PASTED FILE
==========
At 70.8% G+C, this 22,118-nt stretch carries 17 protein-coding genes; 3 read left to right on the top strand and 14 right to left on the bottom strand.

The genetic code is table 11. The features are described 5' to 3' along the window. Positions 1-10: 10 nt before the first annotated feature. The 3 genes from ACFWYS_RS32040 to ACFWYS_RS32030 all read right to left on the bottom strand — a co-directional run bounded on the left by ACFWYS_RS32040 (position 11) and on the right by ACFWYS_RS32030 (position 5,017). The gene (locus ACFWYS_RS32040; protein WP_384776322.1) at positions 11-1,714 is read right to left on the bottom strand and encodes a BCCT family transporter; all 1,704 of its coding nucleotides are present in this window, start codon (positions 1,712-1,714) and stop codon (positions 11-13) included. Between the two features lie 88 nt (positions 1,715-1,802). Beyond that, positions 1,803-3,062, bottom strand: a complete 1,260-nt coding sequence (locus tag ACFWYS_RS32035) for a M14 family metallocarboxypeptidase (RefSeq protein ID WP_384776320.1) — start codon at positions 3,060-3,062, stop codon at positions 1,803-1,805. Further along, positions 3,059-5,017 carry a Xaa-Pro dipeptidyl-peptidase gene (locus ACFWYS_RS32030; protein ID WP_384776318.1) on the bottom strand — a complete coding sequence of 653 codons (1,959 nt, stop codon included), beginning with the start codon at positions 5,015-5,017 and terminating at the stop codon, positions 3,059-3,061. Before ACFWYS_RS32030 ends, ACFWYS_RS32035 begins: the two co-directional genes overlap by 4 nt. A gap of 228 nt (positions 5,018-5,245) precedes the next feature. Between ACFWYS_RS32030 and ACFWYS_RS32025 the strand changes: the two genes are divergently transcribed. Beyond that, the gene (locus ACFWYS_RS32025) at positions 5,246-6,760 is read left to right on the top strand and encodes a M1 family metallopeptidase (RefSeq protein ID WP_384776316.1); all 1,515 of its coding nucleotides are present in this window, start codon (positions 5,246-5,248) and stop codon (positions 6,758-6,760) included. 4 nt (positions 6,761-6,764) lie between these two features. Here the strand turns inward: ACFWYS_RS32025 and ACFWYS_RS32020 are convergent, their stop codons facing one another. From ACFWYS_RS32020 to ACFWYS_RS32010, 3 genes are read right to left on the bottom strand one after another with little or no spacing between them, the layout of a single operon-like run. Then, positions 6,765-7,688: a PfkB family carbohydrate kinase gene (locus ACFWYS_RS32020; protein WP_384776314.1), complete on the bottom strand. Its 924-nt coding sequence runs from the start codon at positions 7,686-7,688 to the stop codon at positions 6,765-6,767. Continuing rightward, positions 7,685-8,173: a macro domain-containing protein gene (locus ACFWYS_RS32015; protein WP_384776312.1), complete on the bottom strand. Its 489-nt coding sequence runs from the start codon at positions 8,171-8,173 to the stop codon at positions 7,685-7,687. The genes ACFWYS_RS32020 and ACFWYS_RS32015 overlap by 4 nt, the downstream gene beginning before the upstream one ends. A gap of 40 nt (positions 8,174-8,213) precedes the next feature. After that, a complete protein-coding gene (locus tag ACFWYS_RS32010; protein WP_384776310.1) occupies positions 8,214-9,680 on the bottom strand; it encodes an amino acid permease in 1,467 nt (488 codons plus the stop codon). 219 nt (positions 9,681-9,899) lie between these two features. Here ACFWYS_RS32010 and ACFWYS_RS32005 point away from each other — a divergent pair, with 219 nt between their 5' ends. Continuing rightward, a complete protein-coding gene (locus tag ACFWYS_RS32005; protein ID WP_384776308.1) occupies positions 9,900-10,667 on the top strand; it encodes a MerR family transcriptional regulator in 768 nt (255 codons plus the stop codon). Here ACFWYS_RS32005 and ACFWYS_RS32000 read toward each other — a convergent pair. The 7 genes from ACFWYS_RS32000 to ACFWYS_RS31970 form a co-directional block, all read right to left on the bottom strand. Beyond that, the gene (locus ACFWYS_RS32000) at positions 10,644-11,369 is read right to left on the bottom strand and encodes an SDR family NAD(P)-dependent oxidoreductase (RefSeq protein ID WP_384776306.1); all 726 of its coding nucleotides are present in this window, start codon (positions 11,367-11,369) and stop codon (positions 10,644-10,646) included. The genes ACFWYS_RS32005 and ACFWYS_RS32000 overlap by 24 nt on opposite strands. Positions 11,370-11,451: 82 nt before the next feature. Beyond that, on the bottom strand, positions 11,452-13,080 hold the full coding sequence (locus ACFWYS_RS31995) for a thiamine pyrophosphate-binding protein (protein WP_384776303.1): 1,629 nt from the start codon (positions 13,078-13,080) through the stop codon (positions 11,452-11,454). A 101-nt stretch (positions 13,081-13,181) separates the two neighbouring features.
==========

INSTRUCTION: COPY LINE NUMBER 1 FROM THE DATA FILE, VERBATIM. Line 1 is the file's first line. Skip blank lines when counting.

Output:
At 70.8% G+C, this 22,118-nt stretch carries 17 protein-coding genes; 3 read left to right on the top strand and 14 right to left on the bottom strand.